I love to be surprised. In a good way. I love it when a movie has a twist at the end, and deconstructs the narrative I’d been building for the last 2 hours.
I love to hear my brain going "WHAT?? WHAT JUST HAPPENED?!?"
Examples in cinema would be too many to enumerate, but some of my favorites would be The Usual Suspects and The Machinist.
RPG narratives allow us to use and many times build our own universe, and it is easy to fall into stereotypes and clichés: the grieving human widow, the evil orc, the money mad trader, the obsessed cultist. Usually all human, and/or mixed race, and/or something that would be at home in the Tolkien books.
To this, I ask only one word: WHY? Why not defy the usual expectations, and come up with something that would not cost you anything and will not take any extra time, but might make that character or NPC remembered for many moons to come? So here are 6 ways to make your game less predictable and funnier at no extra effort.
1. Sex –
Here I need to tread carefully, for it is VERY thin ice. Even in the early 21st century, and I guess due to the medieval feel to some fantasy settings, it is easy to fall into sexist stereotypes, women as evil sorcerers, grieving widows, etc. Defy that. Change the rolls. Maybe the woman is the hunter or ranger in the family household and the husband is the homemaker. If it’s normal in the 21st century, why wouldn’t it be in any other world? (Many so called "less advanced" societies – and I realize this is a really wrong choice of terms – have a tendency to be more even-handed between the sexes. If all elements of the tribe don’t share responsibilities, the tribe dies). So when you’re determining the sex of that character/NPC/baddie (if any), think about it; are you falling into a stereotype? Or could you mix it up and make it more egalitarian, interesting AND surprise your players?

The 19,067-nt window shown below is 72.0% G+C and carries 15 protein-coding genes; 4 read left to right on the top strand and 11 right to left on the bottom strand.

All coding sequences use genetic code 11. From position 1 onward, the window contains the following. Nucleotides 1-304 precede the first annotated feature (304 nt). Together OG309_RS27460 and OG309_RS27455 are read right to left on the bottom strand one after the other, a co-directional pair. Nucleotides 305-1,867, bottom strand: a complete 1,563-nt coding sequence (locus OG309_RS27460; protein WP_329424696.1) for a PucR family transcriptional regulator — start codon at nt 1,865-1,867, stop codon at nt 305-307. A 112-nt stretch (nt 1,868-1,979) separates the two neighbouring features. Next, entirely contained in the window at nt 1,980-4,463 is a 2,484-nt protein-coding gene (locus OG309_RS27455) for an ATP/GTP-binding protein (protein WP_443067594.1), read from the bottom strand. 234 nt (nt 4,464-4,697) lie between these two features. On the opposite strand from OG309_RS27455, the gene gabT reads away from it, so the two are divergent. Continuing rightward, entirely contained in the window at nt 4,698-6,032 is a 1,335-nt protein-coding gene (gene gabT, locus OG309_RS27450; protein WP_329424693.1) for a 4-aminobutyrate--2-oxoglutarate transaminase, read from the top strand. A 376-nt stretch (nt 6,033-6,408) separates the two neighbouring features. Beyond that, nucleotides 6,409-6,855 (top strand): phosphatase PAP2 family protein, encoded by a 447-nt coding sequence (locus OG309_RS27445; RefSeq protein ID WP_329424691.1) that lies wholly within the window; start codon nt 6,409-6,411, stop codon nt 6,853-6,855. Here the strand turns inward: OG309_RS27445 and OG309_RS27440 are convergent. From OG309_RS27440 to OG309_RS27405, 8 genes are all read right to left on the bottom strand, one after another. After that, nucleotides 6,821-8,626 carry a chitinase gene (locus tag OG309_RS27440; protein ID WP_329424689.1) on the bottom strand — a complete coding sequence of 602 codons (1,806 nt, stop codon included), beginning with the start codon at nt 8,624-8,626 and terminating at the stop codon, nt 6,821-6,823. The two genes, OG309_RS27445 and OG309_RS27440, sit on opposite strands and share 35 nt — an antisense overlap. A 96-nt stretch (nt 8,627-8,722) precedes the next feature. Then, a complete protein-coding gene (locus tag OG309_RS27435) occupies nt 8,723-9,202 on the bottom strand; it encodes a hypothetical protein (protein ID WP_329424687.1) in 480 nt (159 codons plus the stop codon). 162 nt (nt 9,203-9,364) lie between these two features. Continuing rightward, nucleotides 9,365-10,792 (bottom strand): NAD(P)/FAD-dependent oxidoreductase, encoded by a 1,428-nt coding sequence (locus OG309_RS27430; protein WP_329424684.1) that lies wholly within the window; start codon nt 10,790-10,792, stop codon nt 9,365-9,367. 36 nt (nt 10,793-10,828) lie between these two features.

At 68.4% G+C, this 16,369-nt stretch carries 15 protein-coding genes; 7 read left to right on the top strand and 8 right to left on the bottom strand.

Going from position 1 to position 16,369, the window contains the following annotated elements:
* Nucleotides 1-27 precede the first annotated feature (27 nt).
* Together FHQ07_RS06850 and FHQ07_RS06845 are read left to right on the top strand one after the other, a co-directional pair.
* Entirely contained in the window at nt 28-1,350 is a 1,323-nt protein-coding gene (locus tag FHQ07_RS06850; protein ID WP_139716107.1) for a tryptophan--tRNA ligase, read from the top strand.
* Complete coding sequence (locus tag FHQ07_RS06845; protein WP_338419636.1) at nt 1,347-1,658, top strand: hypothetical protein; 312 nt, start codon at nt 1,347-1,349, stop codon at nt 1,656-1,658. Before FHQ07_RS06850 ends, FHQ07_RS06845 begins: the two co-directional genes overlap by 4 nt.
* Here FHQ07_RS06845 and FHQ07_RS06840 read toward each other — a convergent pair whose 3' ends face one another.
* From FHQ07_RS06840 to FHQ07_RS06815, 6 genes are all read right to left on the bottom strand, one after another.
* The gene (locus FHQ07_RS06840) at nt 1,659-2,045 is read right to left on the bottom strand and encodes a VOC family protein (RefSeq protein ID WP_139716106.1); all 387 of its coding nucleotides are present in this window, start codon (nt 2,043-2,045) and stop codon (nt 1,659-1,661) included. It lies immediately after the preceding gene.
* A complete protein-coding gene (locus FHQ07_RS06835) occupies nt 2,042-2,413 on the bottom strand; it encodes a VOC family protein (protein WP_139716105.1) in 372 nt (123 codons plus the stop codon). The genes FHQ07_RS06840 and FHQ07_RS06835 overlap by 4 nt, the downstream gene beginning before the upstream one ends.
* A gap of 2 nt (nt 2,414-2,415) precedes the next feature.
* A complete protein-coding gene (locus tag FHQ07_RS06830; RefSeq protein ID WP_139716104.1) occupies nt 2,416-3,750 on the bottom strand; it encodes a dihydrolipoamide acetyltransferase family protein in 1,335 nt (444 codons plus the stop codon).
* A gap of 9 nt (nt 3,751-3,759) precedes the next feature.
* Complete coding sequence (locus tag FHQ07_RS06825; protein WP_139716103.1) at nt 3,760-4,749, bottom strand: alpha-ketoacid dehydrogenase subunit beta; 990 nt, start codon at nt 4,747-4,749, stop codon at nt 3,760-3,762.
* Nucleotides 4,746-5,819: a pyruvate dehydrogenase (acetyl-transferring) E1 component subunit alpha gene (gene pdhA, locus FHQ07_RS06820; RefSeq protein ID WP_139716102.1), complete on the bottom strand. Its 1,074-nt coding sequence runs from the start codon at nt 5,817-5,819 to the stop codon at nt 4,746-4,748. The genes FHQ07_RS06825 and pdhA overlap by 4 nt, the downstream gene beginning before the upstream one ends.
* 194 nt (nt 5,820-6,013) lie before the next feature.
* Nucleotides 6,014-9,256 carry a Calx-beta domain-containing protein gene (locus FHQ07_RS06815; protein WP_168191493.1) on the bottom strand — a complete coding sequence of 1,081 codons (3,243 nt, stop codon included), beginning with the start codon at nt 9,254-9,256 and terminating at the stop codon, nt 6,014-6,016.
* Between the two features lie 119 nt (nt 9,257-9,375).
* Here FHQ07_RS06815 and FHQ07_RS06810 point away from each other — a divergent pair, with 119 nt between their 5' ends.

2. Race –
Race issues are especially true in Fantasy. 50 years of Star Trek have taught us that there are good and bad aliens of the same species (for all your Sci-Fi RPG’s out there), but Tolkien, and now Peter Jackson have made sure to make it absolutely clear that elves = good, orcs = bad. Again, why? This is part of the lazy idea that everyone in the same kingdom/tribe will have the same attitudes and ideas. If you’re prepared to accept that there are other sentient races, you should also be prepared to accept that they should have at least the same range of personalities that we do.
So mix it up. Have an orc scholar, dropped as a baby outside the library, and raised inside as a foundling. Have an elf baddie, obsessed with racial purity. Or a drunk one. Maybe your fighter is a poet. Maybe your butcher is a goblin, your baker is a dragonborn and your candlestick maker is a thiefling. Maybe humans are the minority in that kingdom, living in Short-Ear Quarter. What could they bring to a mainly non-human settlement? Mix it up!
3. Monster Manuals have more than 4 pages –